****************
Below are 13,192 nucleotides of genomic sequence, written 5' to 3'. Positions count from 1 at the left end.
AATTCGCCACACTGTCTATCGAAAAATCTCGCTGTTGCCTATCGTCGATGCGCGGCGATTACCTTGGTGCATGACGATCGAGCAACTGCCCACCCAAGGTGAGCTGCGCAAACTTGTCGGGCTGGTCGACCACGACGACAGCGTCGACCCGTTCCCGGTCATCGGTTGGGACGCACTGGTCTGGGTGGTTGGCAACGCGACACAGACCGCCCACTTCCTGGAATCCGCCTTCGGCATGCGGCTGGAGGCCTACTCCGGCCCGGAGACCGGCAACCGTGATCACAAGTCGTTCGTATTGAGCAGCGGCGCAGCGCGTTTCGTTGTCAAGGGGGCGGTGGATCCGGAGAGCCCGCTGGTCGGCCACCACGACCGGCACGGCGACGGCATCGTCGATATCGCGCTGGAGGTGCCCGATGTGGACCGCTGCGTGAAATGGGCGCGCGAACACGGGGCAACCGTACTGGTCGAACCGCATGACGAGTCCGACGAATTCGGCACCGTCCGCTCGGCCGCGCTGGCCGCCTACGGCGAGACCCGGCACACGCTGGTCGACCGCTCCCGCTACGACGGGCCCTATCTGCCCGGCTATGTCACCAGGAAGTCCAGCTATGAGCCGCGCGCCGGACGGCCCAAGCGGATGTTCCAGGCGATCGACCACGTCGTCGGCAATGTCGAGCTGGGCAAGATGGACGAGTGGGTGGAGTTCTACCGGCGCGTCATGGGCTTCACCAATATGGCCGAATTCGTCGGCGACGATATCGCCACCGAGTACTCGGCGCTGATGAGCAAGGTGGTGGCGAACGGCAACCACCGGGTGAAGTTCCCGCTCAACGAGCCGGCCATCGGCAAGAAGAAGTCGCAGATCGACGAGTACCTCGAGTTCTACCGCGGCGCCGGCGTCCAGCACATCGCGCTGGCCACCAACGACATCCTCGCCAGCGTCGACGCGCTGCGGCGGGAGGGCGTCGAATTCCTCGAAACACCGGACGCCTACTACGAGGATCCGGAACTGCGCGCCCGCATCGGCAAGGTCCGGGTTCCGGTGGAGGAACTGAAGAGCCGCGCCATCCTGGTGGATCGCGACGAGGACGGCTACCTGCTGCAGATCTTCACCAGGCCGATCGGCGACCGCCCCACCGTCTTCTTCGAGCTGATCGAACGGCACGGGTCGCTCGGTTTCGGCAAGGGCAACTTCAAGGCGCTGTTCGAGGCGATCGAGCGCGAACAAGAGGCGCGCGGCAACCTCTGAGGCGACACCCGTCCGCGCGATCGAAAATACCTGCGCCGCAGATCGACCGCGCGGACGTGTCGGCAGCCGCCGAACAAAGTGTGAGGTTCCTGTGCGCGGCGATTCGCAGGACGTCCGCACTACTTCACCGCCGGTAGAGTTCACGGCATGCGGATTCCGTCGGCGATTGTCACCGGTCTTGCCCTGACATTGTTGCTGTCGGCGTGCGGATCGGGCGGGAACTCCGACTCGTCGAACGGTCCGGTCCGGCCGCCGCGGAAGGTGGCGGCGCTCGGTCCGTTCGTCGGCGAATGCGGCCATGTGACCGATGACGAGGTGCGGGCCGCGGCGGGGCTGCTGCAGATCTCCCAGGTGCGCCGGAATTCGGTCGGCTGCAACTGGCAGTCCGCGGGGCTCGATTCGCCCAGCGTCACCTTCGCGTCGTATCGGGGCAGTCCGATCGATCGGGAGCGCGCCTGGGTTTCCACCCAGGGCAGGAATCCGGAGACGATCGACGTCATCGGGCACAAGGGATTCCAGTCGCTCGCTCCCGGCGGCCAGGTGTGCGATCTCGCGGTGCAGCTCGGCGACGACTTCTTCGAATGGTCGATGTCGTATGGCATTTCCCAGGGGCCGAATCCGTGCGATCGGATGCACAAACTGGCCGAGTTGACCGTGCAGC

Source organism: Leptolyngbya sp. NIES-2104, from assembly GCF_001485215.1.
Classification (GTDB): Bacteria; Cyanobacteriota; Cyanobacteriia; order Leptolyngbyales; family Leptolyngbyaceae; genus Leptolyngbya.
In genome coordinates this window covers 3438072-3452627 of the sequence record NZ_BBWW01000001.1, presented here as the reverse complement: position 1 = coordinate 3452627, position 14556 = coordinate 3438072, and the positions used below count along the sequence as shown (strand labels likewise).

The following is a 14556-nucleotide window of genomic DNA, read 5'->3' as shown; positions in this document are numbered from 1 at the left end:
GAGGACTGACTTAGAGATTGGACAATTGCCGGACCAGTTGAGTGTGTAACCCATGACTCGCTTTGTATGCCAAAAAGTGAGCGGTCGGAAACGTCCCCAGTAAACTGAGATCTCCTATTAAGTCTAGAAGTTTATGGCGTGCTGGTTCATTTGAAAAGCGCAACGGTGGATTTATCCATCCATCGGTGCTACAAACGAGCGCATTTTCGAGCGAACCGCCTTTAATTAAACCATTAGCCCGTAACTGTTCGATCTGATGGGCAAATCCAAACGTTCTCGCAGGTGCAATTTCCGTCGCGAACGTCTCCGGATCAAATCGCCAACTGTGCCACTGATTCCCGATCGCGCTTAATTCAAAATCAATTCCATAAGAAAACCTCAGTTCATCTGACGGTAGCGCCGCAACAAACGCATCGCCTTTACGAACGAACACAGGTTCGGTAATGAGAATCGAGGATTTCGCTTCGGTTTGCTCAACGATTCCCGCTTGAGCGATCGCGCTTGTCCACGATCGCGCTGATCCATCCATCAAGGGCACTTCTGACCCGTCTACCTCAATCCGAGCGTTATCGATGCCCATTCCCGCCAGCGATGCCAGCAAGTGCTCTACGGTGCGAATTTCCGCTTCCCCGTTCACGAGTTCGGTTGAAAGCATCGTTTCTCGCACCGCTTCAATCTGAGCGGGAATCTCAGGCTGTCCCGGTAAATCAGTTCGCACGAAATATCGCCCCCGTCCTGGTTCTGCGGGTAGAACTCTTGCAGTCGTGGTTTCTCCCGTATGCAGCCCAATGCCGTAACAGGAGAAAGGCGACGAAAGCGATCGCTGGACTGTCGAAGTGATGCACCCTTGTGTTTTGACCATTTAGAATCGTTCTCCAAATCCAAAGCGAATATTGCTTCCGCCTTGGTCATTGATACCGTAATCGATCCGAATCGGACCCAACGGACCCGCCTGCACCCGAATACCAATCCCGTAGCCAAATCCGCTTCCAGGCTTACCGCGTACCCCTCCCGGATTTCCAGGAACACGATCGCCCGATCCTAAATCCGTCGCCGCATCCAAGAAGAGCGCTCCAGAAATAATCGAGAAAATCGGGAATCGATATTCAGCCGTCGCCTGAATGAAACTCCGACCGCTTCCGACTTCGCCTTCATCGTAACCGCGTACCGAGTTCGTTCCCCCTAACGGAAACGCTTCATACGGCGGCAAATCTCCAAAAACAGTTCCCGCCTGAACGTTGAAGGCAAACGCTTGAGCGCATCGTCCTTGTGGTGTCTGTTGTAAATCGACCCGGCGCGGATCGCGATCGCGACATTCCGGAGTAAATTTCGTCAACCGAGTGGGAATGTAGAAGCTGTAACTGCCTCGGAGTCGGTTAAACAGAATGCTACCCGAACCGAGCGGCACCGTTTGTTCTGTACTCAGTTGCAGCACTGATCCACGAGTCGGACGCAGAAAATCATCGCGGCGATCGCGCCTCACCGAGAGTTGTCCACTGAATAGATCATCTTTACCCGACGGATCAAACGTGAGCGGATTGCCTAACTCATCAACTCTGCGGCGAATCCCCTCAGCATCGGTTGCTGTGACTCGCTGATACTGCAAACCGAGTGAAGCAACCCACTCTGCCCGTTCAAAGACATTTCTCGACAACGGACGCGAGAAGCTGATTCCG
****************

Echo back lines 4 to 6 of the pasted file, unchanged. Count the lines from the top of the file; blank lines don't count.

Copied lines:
Classification (GTDB): Bacteria; Cyanobacteriota; Cyanobacteriia; order Leptolyngbyales; family Leptolyngbyaceae; genus Leptolyngbya.
In genome coordinates this window covers 3438072-3452627 of the sequence record NZ_BBWW01000001.1, presented here as the reverse complement: position 1 = coordinate 3452627, position 14556 = coordinate 3438072, and the positions used below count along the sequence as shown (strand labels likewise).

The following is a 14556-nucleotide window of genomic DNA, read 5'->3' as shown; positions in this document are numbered from 1 at the left end: